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Book Review KirkOthmer Encyclopedia of Chemical Technology. 4th Edition. Series editor J. I. Kroschwitz. Vols. 3Ц10

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BOOKS
cussion of the methods for achieving synthesis and structural recognition in complexation. The dependence of binding
power on structure is discussed at length.
as it depends on many factors including
size and stereoelectronic complementarities, topology of the host, solvation effects, the nature and the number of binding sites, and preorganization of the partners involved.
In Chapter 1 the authors define the
terms “host” and “guest”, and the concept of host-guest complexation, terms
which form the basis of the design of container molecules. The first section is concerned with fundamentals, namely the
molecular receptors based on crown ether
structures. Because of the importance of
structural recognition in complexation,
the authors discuss crystal structure and
molecular modeling, including examination of CPK molecular models, as the
necessary tools of the supramolecular
chemist (“the crystal structures and
molecular modeling connection”).
Chapter 2 deals with synthesis, complexation, and molecular structures of
spherands and their relatives. Spherands
and hemispherands provide a series of
preorganized hosts whose complexing
properties are the basis of the principles
of complementarity and preorganization,
which respectively govern structural
recognition and binding power. The wideranging importance of chiral recognition
is emphasized by devoting a separate
chapter to this topic. Chapter 3 provides a
survey of the results in this field, extending from 2,2’-disubstituted-l,l’-binaphthy1 corands as resolving agents for primary amine salts to the concepts of a
“resolving machine” and chiral catalysis ;
this chapter is highly recommended for
chirophiles. Chapter 4 (“Partial Enzyme
Mimics”) discusses the use of binaphthyl
corands and preorganized hosts as organic catalysts. The authors describe their
approach and results for a transacylase
mimic based on their synthetic hosts. The
different factors that influence the catalytic reaction are examined, and in this
context the authors report on the effect of
preorganization and on the design of
more elaborate host molecules that could
stabilize transition states. The introduction of cyclic urea units has been a
further step in the design of such molecular receptors, and they have been applied
in the approach to a serine protease
mimic.
Chapters 5 and 6 introduce the reader
to the concept of container molecules
through the chemistry of cavitands. These
are rigid hollow organic hosts containing
an interior cavity large enough to form
2564
((3 VCH
complexes (caviplrxes) with organic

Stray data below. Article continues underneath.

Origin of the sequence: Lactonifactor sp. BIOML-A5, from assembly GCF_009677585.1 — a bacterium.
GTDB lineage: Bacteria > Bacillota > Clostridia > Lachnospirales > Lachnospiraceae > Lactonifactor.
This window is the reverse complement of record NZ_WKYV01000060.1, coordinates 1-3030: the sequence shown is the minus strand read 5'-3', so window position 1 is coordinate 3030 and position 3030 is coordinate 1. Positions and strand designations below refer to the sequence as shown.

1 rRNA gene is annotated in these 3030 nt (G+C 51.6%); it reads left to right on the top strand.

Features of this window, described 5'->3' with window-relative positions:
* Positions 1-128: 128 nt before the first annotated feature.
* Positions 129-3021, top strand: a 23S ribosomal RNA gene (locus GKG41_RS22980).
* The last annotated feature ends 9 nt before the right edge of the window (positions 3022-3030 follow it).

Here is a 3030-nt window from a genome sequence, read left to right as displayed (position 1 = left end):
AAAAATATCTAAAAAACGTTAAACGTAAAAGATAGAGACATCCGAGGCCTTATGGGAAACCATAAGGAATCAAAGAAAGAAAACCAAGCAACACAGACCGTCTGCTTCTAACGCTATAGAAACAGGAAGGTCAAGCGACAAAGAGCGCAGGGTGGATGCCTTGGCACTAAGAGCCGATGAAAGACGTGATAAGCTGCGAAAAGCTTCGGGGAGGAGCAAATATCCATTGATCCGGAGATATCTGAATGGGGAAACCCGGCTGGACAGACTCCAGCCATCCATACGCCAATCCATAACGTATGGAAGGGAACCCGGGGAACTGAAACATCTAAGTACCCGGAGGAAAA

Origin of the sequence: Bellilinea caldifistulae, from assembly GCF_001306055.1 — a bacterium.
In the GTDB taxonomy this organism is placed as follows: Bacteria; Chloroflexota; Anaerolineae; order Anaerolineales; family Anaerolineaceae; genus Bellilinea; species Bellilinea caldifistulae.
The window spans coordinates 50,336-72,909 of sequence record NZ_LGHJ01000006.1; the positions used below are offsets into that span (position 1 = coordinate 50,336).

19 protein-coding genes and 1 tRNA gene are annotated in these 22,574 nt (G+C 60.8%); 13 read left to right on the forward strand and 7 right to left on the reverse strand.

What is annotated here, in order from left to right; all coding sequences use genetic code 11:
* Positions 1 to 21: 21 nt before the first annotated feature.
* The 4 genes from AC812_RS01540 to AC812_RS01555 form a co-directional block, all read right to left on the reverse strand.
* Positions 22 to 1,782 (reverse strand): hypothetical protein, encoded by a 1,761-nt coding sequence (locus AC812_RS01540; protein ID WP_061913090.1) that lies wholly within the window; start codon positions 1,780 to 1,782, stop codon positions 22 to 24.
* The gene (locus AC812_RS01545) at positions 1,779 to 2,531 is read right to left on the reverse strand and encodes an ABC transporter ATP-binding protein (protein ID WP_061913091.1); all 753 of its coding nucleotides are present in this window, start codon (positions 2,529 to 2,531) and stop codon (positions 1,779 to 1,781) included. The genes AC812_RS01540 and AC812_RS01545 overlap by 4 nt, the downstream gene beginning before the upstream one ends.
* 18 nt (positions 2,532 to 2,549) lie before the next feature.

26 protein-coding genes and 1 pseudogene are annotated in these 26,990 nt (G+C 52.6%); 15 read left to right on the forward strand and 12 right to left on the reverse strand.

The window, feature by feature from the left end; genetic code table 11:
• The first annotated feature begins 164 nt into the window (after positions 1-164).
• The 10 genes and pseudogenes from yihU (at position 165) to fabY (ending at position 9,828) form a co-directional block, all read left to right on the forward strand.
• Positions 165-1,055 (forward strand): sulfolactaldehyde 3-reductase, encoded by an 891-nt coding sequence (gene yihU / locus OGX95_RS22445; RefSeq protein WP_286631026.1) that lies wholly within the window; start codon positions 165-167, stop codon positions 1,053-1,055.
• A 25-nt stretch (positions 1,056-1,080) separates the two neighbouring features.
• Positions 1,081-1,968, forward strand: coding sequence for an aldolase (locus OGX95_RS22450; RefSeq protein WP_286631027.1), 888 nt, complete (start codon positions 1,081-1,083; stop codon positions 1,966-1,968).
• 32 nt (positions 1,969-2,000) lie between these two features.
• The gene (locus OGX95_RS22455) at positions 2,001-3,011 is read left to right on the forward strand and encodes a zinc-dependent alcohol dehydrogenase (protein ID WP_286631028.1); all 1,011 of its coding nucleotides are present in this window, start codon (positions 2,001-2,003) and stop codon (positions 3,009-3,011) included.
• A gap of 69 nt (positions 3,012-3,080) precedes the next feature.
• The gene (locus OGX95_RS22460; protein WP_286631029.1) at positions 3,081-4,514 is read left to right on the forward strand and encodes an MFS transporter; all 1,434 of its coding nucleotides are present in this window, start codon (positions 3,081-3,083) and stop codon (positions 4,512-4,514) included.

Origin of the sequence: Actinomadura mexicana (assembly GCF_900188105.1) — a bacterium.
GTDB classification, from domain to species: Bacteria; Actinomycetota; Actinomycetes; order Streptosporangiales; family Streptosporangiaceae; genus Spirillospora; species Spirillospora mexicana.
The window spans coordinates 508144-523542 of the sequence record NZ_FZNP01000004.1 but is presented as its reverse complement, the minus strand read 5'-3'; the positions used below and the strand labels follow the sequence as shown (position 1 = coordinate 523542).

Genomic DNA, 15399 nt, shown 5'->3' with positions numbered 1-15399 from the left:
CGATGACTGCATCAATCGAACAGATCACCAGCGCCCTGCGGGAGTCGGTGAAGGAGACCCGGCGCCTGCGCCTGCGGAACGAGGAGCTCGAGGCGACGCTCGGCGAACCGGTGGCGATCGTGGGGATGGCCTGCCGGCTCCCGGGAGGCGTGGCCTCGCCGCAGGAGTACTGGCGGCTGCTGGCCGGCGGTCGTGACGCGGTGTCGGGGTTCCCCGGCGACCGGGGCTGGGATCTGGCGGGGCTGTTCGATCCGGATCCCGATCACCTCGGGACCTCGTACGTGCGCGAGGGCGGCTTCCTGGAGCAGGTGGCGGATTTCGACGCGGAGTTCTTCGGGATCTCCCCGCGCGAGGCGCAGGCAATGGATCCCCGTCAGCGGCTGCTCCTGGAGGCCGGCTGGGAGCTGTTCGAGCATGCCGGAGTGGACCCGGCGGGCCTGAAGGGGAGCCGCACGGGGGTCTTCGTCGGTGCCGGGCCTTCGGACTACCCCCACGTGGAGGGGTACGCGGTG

guests. The tetraresorcinol cyclic oligomer is the building block of this widely
developed chemistry. It forms the basis of
the numerous molecular receptors that
were obtained by substituting the phenol
groups with bridging units leading to cavitands (bowl-shaped receptors described
in Chapter 5 ) and other vases, kites, and
velcrands (Chapter 6). All these molecular vessels have specific complexing properties that are related to their molecular
size and the nature of the substituents that
allow the formation of enforced cavities.
These chapters are devoted to the synthesis, solid state structures. and formation
of complexes.
The last four chapters are concerned
with the most recent molecular containers, the careerand.?, and their complexed
forms, the carcepk~sc~s.
Over a hundred
pages are devoted to the molecular design
and architecture of these structures. This
new family of synthetic hosts is actually
the most sophisticated one. I t arose from
the logical approach of the Cram group to
the design of preorganized molecular systems with highly efficient complexing
properties. The carcerands are essentially
closed surface molecular spheres whose
guest molecules are permanently encapsulated during synthesis to form carceplexes. The question regarding the properties of the inner part of the molecule has
been examined, and a new phase of matter was proposed on the basis of the special status of the imprisoned guest. The
authors report on the movements and the
particular reactivity of the encapsulated
guests. Hunicarccwinds containing portals large enough for encapsulated guests
to escape from their host are described.
Complexation-decomplexation processes in these systems are temperature-dependent, and have been studied mainly by
NMR spectroscopy.
The book is readily understandable
and the numerous three-dimensional structures of molecules presented
throughout the ten chapters make reading them even more enjoyable and instructive. This is not only a highly recommended reference book on container
molecules, it is also an important contribution to modern organic chemistry
which any chemist. even a newcomer to
the field, would be well advised to own.
As you leaf through this book, you
will be impressed and fascinated by the
beauty and the importance of the work
and ideas that were developed by the
Cram group. This monograph is recommended to all who are concerned with
synthesis and applications of supermolecules. as well as advanced students
V~rlu~s~esrlI.si~liufi
mhH. 0.69451 Wcvnheiin. IYYS
and academic and industrial chemists interested in the progress of the chemical
sciences.
Jean-Pierre Dutasta
CNRS
Ecole Normale Superieure de Lyon
Lyon (France)
Kirk/Othmer Encyclopedia of Chemical Technology. 4th Edition. Series
editor: J. I . Kroschwitz. Vols. 3-10.
Wiley, Chichester, 1992-1994. 10501316 pp., hardcover, 195.00 g p e r v o l ume.-ISBN 0-471-52671-1, -52672X, -52673-8, -52674-6, -52675-4,
-52676-2, -52677-0, -52678-9
Since the first two volumes of the 4th
Edition were reviewed a further eight have
been published. Thus the publishers have
kept to the timetable that was originally
announced.
The numbers of individual contributions contained in Volumes 3 - 10 range
from 21 in Volume 10 to 38 in Volume 4.
In accordance with the usual practice followed in Kirk-Othmer, the volumes
present the various articles in alphabetical
order and describe products and classes of
compounds (from antibiotics to fire retardants) together with the relevant manufacturing processes, basic chemical engineering operations (distillation, filtration.
drying, etc.), analytical and measurement